NSR for poly-metallics
Some of the mining studies that I have worked on were for deposits containing multiple recoverable metals.  For example Ag-Pb-Zn mineralization or Cu-Pb-Zn-Au-Ag mineralization.    Discussions were held regarding whether to use a “metal-equivalent grade” to simplify the deposit grade or to use a Net Smelter Return (“NSR”) dollar value.

The NSR represents a $/tonne recovered value rather than a head grade.

I have found that the geologists tend to prefer using a metal-equivalent grade approach.  This is likely due to the simpler logic and calculation required for an equivalent grade formula.  At an early stage it’s simpler to select the cutoff grade based on similar projects.
Generally I have no concerns on the metal-equivalent approach at the resource estimate stage.   However from an engineer’s view, an equivalent-grade does not provide a meaningful representation of the ore quality.   It is more difficult to relate the head grade to an operating scenario which may rely on different mining or processing methods generating different final products (e.g. dore versus concentrates).   The NSR makes it easier to understand the actual ore quality.
On the downside, the NSR calculation will require more input data.  Information such as metallurgical recoveries, concentrate characteristics and costs, and smelter payable parameters will be needed.  However the end result is an NSR block value that can be related directly to the operating costs.
For example if a certain ore type has an on-site processing cost of $20/tonne and G&A cost of $5/tonne, then in order to breakeven the ore NSR block value must exceed $25/tonne.   If one decides to include mining costs and sustaining capital costs, then the NSR cutoff value would be higher.   In all cases one can directly relate the ore block value to the operating cost and use that to determine if it is ore or waste.  This is more difficult to do with equivalent grades.

Using the NSR approach, the operating margin per block is evident.

If using pit phases to start mining in high grade areas, one can immediately get a sense for the incremental benefit by looking at the profit margin per pit phase.
One drawback to the NSR block value approach is that the calculation will be based on specific metal prices.  If one changes the metal prices, then one must recalculate the NSR block values.
In some studies, I have seen higher metal prices used for resource reporting and then lower metal prices for mine planning or reserves.  In such cases, one can generate two different NSR values for each block.  One can use the same NSR cutoff value for reporting tonnages.   This two NSR approach is reasonable in my view.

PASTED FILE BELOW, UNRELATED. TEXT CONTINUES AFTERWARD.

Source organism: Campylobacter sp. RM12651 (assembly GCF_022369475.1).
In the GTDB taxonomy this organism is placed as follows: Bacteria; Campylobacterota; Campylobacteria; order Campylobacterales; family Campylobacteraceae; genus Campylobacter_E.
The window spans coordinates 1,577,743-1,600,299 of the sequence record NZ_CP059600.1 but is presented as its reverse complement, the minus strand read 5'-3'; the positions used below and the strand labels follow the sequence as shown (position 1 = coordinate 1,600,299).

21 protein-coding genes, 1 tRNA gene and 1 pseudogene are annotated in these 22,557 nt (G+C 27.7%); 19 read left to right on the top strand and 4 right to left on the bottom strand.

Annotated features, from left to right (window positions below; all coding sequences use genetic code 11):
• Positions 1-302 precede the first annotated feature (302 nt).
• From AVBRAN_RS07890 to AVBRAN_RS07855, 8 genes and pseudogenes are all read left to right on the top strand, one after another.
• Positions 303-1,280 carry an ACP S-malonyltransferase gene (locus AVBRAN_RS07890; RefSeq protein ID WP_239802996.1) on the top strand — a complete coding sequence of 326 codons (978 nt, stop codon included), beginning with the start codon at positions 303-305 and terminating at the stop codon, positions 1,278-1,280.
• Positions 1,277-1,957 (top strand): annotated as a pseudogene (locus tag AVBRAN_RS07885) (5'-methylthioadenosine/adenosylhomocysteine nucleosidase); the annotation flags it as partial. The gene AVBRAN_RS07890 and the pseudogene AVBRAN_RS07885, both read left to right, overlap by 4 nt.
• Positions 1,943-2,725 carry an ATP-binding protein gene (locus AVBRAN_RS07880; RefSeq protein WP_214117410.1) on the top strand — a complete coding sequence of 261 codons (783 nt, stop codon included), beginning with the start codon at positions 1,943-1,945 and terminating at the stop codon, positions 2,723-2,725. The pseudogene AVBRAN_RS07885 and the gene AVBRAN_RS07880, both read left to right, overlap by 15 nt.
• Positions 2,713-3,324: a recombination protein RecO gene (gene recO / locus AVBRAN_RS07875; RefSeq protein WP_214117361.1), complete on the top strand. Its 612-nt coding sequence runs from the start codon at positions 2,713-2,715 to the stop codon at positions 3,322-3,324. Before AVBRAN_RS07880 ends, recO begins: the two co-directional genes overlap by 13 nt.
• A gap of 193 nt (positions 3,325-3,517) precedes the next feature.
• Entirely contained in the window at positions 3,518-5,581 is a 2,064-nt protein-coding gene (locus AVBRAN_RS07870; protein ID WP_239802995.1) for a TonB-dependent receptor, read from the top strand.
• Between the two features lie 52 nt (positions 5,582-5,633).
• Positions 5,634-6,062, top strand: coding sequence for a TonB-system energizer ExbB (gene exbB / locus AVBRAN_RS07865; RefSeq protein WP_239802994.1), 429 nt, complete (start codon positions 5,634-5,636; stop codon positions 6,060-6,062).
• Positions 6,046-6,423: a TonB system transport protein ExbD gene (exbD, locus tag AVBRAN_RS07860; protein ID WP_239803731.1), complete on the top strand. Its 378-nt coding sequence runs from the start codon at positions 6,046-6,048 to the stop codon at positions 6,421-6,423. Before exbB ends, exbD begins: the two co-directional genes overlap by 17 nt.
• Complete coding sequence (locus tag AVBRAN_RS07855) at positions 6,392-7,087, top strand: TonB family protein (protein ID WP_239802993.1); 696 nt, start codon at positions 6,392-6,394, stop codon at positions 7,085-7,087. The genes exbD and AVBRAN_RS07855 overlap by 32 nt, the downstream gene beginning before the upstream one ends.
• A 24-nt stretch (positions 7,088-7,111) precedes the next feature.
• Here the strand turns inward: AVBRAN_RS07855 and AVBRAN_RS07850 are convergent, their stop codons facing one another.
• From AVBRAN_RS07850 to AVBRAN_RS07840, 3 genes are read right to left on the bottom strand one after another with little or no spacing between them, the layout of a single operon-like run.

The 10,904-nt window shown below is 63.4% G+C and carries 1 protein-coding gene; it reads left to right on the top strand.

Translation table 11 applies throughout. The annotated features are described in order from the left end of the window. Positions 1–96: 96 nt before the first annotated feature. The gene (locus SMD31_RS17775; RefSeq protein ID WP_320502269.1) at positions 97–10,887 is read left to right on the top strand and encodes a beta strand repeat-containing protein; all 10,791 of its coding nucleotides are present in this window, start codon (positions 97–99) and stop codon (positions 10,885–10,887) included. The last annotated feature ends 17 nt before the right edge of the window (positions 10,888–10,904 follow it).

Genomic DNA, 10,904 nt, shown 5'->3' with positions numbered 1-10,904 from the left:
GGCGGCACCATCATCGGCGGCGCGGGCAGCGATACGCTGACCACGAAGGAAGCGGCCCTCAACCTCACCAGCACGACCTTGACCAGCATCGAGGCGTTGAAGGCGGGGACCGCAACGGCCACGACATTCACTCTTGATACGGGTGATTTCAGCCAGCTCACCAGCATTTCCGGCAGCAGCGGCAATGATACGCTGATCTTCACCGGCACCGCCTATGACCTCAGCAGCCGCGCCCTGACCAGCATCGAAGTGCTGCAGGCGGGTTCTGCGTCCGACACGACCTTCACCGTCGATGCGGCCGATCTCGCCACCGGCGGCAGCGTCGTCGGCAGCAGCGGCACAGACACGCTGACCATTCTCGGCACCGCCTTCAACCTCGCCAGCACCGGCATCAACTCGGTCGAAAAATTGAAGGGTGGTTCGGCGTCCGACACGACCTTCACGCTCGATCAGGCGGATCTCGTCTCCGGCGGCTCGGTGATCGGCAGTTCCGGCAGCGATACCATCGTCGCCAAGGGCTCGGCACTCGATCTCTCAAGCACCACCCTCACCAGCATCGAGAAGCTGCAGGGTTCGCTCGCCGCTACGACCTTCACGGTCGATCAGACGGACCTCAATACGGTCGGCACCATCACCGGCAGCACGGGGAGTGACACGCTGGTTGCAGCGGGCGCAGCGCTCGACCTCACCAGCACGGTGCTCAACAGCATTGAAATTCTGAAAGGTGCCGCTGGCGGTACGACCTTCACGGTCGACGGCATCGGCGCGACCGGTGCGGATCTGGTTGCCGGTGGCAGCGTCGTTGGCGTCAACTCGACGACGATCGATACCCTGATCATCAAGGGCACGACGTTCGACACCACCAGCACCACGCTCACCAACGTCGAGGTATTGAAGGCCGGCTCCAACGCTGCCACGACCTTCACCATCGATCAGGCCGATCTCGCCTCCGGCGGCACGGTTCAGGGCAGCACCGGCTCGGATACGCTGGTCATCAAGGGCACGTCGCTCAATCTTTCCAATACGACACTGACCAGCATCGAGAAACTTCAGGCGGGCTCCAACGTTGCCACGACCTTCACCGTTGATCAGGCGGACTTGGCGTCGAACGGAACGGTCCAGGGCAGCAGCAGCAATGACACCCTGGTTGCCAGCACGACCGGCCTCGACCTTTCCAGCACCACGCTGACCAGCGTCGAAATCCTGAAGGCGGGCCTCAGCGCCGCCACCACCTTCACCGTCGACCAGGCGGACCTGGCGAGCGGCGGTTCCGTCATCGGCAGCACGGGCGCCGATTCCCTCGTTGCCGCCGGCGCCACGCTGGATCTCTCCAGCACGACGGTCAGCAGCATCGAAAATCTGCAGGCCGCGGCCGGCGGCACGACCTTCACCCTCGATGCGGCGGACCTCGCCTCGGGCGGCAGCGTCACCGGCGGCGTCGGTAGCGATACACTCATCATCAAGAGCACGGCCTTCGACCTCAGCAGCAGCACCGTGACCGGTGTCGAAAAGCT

Pit Optimization

Pit optimizations can also be undertaken using the block NSR values rather than ore grade values, so the application of NSR’s should not create any additional problems.
For projects that involve metal concentrates, the cashflow model usually incorporates detailed net smelter return calculations, which include penalties, deductions, different transport costs, etc.  The formula used for the calculation of NSR block values can be simpler than the cashflow NSR calculation.   For example, one could try to build in penalties for arsenic content thereby lowering the NSR block value; however in actuality such ore blocks may be blended and the overall arsenic content in the concentrate may be low enough not to trigger the penalty.
Since the NSR block value is mainly being used for the ore/waste cutoff, I don’t feel it is necessary to get too detailed in its calculation.
The bottom line is that from an engineering standpoint and to improve project clarity, I recommend the use of NSR values rather than equivalent grades.   Geologists may feel differently.
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4 thoughts on “Metal Equivalent Grade versus NSR for Poly-Metallics. Preference?

  1. Carlos A. Espinoza

    How do you relate equivalent grade to cutoff grade when deciding to mine a block on a daily basis?.
    It seems that the equivalent ore grade is suitable for the pre and feasibility stage of a mining project.

  2. Ken Kuchling Post author

    I generally prefer the use of NSR$ values than equivalent grade, however one can still use equivalent grade. The equivalent grade is based on a ratio of metal prices so may not change much day to day but could change monthly. For example if gold price is high and silver is low, then silver grade might not add much revenue so mining may avoid some material with moderate silver content. Now if the silver prices increase, those moderate silver grades may now generate more revenue so that same material would now become interesting. So what you decide to send to the mill will depends on what the current metal prices are and not just what was used in the feasibility study.

  3. Ron Simpson

    Ken – I completely agree that NSR is far superior to equivalent grade. However, when it comes to mineral resource reporting I have had negative feedback from securities reviewers on using the term NSR outside of a feasibility study. I usually have to call it something else like ‘recoverable metal value’ to be acceptable.

  4. Ken Kuchling Post author

    Thus far I have not gotten negative feedback when using NSR in a PEA, but that’s not to say others haven’t. For an early stage resource tech report, I agree using the NSR is a stretch given the limited met data that may be on hand.

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